Holiday ideas

Italy in November: 10 destinations for your vacation

Here we are again with our monthly appointment, devoted to the top 10 provinces and top 10 travel suggestions for November!

  • 1. Cuneo
  • 2. Potenza
  • 3. Asti
  • 4. Crotone
  • 5. Cremona
  • 6. Avellino
  • 7. Benevento
  • 8. Vercelli
  • 9. Turin
  • 10. Piacenza
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Discovering Italy, its hamlets, its typical cuisine and its landscape is always a pleasure! In November it gets even better: the roads are quieter, the days aren’t yet too cold, and there are still local events aplenty to enjoy.

To help you chose your perfect holiday spot, here are our top 10 travel destinations for this month, plus our recommendations on what to see and do.

Start reading…

1. Cuneo

If you didn’t manage to plan your trip to the province of Cuneo in October, then why not take part in the  International Fair of White Truffles from Alba in November? All the way up until the 25th, you can enjoy typical local dishes with a twist. Black or white, truffle takes centre stage, on the table and at the markets - this is a region full of flavour-centres, from the Langhe to Roero and Montferrat.

At the Fair, every day is packed with events, attended by truffle specialists who will be happy to advise you on what to purchase and how to identify a good quality truffle using five different senses. As soon as you arrive, you'll smell the intoxicating scent and succumb to the stunning taste of this treasured product. 

But Cuneo is not just about food, the province has much to offer in the way of nature too. The peaks of Monviso and the hills of the LangheRoero and Montferrat (a World Heritage Site) to name just a few. The Cuneo plain is also criss-crossed by the Po, Tanaro and other rivers.

Among the many attractions to visit, don’t miss the Savoy residences, again recognised as a Unesco World Heritage Site, and the castles of Racconigi, Bra and Govone. Cuneo is rich in archaeology too, home to the excavations of Augusta Bagiennorum and Pollentia, and much, much more.

If you enjoy long walks, you can retrace ancient pilgrim routes - the Via Francigena and the Way of Saint James both pass through here. Along these two famous trails, you’ll find sanctuaries and other religious sites, such as the Staffarda Abbey and the Pesio Charterhouse.

The region offers nature parks and mountains, for winter sports, trekking and hiking. And last but certainly not least, the spa centres in the Province of Cuneo are certainly deserving of a mention. But don’t take us at our word – come and see for yourself!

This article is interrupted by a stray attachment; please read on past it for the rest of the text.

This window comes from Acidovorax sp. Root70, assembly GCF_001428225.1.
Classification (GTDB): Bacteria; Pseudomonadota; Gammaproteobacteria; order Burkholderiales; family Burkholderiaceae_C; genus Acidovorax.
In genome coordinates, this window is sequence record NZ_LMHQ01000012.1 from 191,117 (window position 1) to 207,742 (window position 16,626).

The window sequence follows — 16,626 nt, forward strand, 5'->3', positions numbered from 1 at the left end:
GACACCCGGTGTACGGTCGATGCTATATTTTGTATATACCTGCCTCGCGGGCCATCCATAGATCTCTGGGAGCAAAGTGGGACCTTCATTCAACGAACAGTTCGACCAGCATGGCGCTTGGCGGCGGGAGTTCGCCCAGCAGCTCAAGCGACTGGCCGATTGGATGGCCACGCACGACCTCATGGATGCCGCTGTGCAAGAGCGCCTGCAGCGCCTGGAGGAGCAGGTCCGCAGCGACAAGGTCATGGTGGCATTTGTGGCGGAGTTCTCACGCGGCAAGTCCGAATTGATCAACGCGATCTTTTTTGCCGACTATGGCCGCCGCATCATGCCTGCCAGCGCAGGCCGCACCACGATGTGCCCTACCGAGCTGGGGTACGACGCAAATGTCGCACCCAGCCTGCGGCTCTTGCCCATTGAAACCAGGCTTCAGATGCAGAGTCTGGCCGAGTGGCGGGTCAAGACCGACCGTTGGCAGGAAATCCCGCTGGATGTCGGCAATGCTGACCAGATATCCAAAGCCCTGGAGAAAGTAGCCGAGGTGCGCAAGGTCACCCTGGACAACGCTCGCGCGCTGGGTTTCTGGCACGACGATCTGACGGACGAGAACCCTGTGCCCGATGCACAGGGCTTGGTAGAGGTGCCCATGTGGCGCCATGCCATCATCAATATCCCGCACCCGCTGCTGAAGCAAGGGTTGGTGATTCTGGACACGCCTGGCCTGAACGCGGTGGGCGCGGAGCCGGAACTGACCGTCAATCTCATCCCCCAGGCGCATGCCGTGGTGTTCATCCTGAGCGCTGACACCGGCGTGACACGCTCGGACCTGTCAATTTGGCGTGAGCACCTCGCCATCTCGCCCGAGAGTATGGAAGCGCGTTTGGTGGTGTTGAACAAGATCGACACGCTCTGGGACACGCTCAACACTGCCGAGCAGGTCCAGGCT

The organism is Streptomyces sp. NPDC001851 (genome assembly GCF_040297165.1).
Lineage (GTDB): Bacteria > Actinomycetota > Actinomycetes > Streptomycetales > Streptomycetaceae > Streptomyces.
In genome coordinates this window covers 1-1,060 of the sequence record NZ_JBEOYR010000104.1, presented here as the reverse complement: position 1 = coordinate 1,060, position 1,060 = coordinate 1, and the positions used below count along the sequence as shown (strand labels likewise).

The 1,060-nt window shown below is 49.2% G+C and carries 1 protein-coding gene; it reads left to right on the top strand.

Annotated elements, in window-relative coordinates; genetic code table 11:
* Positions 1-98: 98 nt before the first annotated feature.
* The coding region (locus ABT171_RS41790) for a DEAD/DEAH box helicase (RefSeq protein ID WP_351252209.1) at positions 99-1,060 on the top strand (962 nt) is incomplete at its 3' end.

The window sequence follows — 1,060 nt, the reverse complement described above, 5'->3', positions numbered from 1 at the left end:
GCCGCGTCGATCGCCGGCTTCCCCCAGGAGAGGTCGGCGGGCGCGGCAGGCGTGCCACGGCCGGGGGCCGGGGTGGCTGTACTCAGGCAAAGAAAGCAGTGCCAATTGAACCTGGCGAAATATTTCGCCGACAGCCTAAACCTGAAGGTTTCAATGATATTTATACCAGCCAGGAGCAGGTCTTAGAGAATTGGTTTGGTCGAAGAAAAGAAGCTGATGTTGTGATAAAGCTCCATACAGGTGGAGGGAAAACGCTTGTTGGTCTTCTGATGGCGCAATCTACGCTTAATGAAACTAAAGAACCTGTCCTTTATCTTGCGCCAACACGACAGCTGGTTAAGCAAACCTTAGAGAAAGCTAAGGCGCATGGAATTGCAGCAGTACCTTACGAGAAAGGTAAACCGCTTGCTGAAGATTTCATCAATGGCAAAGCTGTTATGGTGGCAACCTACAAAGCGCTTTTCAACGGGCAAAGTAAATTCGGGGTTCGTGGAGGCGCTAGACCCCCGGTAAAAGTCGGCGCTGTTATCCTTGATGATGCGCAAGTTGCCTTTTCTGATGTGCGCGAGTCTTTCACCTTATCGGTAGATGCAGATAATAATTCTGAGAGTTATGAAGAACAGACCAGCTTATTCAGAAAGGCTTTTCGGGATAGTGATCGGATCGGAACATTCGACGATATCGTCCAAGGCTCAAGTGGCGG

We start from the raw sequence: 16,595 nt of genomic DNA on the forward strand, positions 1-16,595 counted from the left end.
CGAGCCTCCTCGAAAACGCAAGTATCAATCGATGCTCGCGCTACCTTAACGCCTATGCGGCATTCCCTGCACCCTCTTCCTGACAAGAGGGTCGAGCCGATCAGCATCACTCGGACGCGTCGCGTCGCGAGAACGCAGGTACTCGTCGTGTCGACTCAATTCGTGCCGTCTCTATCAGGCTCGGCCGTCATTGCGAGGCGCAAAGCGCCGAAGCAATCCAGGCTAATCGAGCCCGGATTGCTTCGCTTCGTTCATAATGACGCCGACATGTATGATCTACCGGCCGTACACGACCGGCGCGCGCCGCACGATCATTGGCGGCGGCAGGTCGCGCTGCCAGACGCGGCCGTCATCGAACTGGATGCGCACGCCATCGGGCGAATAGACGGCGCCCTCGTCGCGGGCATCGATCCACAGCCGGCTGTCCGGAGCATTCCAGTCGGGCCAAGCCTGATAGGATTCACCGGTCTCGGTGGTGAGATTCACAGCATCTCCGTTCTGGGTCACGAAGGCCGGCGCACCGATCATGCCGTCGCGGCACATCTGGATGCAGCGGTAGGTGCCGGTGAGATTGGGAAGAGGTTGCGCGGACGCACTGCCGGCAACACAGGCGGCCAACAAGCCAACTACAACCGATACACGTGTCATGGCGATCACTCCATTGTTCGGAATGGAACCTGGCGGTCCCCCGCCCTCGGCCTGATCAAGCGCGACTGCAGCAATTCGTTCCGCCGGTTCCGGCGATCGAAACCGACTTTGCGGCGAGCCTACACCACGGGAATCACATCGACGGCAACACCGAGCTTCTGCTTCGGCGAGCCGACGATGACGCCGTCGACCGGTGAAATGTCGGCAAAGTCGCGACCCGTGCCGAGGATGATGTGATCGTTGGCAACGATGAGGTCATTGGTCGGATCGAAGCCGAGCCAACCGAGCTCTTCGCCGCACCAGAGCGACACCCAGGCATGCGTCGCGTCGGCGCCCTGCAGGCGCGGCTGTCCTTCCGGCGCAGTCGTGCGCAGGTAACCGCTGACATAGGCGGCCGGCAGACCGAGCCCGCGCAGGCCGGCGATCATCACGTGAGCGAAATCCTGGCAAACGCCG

➡ Check out all the agriturismi in the province of Cuneo and find the right one for you!

2. Potenza

Potenza is home to a host of treasures not to be missed! The province is rich in history and the local cultures remain vibrant. Providing the backdrop to it all, truly spectacular nature.

And it’s with that nature that our itinerary begins: how about a trip along the coastline of Maratea, the province’s only point of access to the sea? As well as the blue Tyrrhenian Sea, especially perfect for a summer break, the town is rich in history and beauty. Maratea is a Medieval style hamlet, with many churches and monuments to explore. The area also has much to offer speleology fans, home to a plethora of wonderfully-named caves: Grotta del Sogno (Dream Cave), Grotta del Dragone (Dragon Cave), the Monacelli Cave and the Marina di Maratea Cave. Then why not climb the mountain and visit Christ the Redeemer of Maratea too?

Outside Maratea, much more awaits. In the town of Venosa, for example, you’ll find the birthplace of the Latin poet Horatio, as well as a castle and park with an archaeology museum. The surrounding area is home to Jewish and Christian catacombs. Heading towards the Tyrrhenian Coast, you can admire the archaeological site of Grumentum.

In the northern part of the province you’ll find two castles - this is the Monte Vulture region, an extinct volcano now covered by woodland. Here you’ll find Castel Lagopesole, in Avigliano, and Melfi Castle.

Lovers of green countryside and hiking can get up close with nature in the central part of the Lucana Forest, in the Pollino National Park, and in the Lago Pantano di Pignola and Abetina nature reserves.
And finally, we can’t mention Potenza Province without taking a culinary tour of the region: simple, wholesome produce blend with Lucan tradition, meats, homemade pastas and delicious soups, perfect warming dishes for the period in question.

➡ Check out all the agriturismi in the province of Potenza and find the right one for you!

3. Asti

When we think of the province of Asti, our thoughts are instantly drawn to Montferrat and the Langhe, a mainly hilly region rich in cultivated fields, medieval fortresses and vines.

An area rich in history, culinary culture and nature to explore. You can visit the nature parks of Rocchetta Tanaro, the Special Nature Reserve of the Andona, Botto and Grande Valleys, or the Forteto della Luja WWF Oasis.
And of course the region’s medieval hamlets, as well as Asti, the province’s capital. We recommend CanelliNizza Monferrato and San Damiano d’AstiMoncalvoCostigliole and  Roccaverano, to name just a few.

In the province of Asti, you can visit abbeys and castles, such as Costigliole Castle or Gancia Castle in Canelli, famous for the production of Asti Spumante. A region so deeply rooted in its history deserves to be known for its museums as well as for its traditional and food and wine heritage.

Its most famous food product is the truffle, with Asti and Alba taking top spot as Italy’s major truffle regions. But delicious hazelnuts, cheeses and wines await you too. Nizza Monferrato “cardo gobbo”, or hunchback cardoon, and Asti peppers are two of the key ingredients in “bagna càuda”, one of the most famous and substantial local dishes.

➡ Check out all the agriturismi in the province of Asti and find the right one for you!

4. Crotone

In the province of Crotone, you’ll find the bluest sea in all Calabria, even out of season, the (almost) winter sea will seduce you. But let’s start with Capo Colonna, and its archaeological site, with its testimony to the splendour of Magna Graecia and the Doric column of the temple dedicated to the goddess Hera Lacinia.